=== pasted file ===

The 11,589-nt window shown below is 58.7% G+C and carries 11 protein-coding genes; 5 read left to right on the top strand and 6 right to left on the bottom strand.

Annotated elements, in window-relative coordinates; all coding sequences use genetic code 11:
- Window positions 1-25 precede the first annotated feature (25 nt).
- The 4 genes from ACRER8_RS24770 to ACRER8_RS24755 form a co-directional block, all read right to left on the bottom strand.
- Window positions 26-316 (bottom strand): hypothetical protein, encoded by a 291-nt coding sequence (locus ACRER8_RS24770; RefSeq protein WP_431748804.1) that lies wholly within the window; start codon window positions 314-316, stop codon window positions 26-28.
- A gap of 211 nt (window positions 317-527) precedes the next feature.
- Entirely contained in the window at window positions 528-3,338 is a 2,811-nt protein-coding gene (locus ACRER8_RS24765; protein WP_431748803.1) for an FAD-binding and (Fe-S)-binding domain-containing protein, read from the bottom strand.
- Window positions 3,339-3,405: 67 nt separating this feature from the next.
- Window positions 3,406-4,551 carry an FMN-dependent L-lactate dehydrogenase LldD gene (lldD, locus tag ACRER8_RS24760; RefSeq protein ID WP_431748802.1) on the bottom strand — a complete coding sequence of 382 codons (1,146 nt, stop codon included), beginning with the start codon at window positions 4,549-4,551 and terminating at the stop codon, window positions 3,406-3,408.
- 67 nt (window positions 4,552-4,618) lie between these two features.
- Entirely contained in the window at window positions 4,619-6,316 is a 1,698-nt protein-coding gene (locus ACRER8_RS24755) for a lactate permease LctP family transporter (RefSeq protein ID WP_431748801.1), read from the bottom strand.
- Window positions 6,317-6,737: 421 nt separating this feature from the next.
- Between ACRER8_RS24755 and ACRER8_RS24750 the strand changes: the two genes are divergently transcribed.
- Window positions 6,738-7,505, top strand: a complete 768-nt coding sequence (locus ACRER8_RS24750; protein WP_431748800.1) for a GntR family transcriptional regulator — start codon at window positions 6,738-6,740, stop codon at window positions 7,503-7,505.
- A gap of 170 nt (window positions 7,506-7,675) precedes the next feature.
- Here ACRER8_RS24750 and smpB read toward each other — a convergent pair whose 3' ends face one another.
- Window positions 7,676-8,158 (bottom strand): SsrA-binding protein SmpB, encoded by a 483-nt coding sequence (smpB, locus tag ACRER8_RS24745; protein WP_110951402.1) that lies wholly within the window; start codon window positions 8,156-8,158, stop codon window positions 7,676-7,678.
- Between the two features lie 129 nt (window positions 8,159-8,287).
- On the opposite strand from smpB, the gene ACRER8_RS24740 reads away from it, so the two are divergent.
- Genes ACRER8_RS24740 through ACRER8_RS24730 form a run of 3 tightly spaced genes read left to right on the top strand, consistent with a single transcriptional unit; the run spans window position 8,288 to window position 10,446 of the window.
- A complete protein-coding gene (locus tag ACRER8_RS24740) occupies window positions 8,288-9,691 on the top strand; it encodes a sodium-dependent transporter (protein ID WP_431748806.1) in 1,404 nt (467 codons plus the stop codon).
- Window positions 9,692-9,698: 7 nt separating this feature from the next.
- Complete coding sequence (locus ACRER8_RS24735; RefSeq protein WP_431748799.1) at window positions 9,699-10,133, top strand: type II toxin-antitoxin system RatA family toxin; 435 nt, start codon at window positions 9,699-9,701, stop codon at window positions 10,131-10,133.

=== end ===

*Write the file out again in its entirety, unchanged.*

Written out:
The 11,589-nt window shown below is 58.7% G+C and carries 11 protein-coding genes; 5 read left to right on the top strand and 6 right to left on the bottom strand.

Annotated elements, in window-relative coordinates; all coding sequences use genetic code 11:
- Window positions 1-25 precede the first annotated feature (25 nt).
- The 4 genes from ACRER8_RS24770 to ACRER8_RS24755 form a co-directional block, all read right to left on the bottom strand.
- Window positions 26-316 (bottom strand): hypothetical protein, encoded by a 291-nt coding sequence (locus ACRER8_RS24770; RefSeq protein WP_431748804.1) that lies wholly within the window; start codon window positions 314-316, stop codon window positions 26-28.
- A gap of 211 nt (window positions 317-527) precedes the next feature.
- Entirely contained in the window at window positions 528-3,338 is a 2,811-nt protein-coding gene (locus ACRER8_RS24765; protein WP_431748803.1) for an FAD-binding and (Fe-S)-binding domain-containing protein, read from the bottom strand.
- Window positions 3,339-3,405: 67 nt separating this feature from the next.
- Window positions 3,406-4,551 carry an FMN-dependent L-lactate dehydrogenase LldD gene (lldD, locus tag ACRER8_RS24760; RefSeq protein ID WP_431748802.1) on the bottom strand — a complete coding sequence of 382 codons (1,146 nt, stop codon included), beginning with the start codon at window positions 4,549-4,551 and terminating at the stop codon, window positions 3,406-3,408.
- 67 nt (window positions 4,552-4,618) lie between these two features.
- Entirely contained in the window at window positions 4,619-6,316 is a 1,698-nt protein-coding gene (locus ACRER8_RS24755) for a lactate permease LctP family transporter (RefSeq protein ID WP_431748801.1), read from the bottom strand.
- Window positions 6,317-6,737: 421 nt separating this feature from the next.
- Between ACRER8_RS24755 and ACRER8_RS24750 the strand changes: the two genes are divergently transcribed.
- Window positions 6,738-7,505, top strand: a complete 768-nt coding sequence (locus ACRER8_RS24750; protein WP_431748800.1) for a GntR family transcriptional regulator — start codon at window positions 6,738-6,740, stop codon at window positions 7,503-7,505.
- A gap of 170 nt (window positions 7,506-7,675) precedes the next feature.
- Here ACRER8_RS24750 and smpB read toward each other — a convergent pair whose 3' ends face one another.
- Window positions 7,676-8,158 (bottom strand): SsrA-binding protein SmpB, encoded by a 483-nt coding sequence (smpB, locus tag ACRER8_RS24745; protein WP_110951402.1) that lies wholly within the window; start codon window positions 8,156-8,158, stop codon window positions 7,676-7,678.
- Between the two features lie 129 nt (window positions 8,159-8,287).
- On the opposite strand from smpB, the gene ACRER8_RS24740 reads away from it, so the two are divergent.
- Genes ACRER8_RS24740 through ACRER8_RS24730 form a run of 3 tightly spaced genes read left to right on the top strand, consistent with a single transcriptional unit; the run spans window position 8,288 to window position 10,446 of the window.
- A complete protein-coding gene (locus tag ACRER8_RS24740) occupies window positions 8,288-9,691 on the top strand; it encodes a sodium-dependent transporter (protein ID WP_431748806.1) in 1,404 nt (467 codons plus the stop codon).
- Window positions 9,692-9,698: 7 nt separating this feature from the next.
- Complete coding sequence (locus ACRER8_RS24735; RefSeq protein WP_431748799.1) at window positions 9,699-10,133, top strand: type II toxin-antitoxin system RatA family toxin; 435 nt, start codon at window positions 9,699-9,701, stop codon at window positions 10,131-10,133.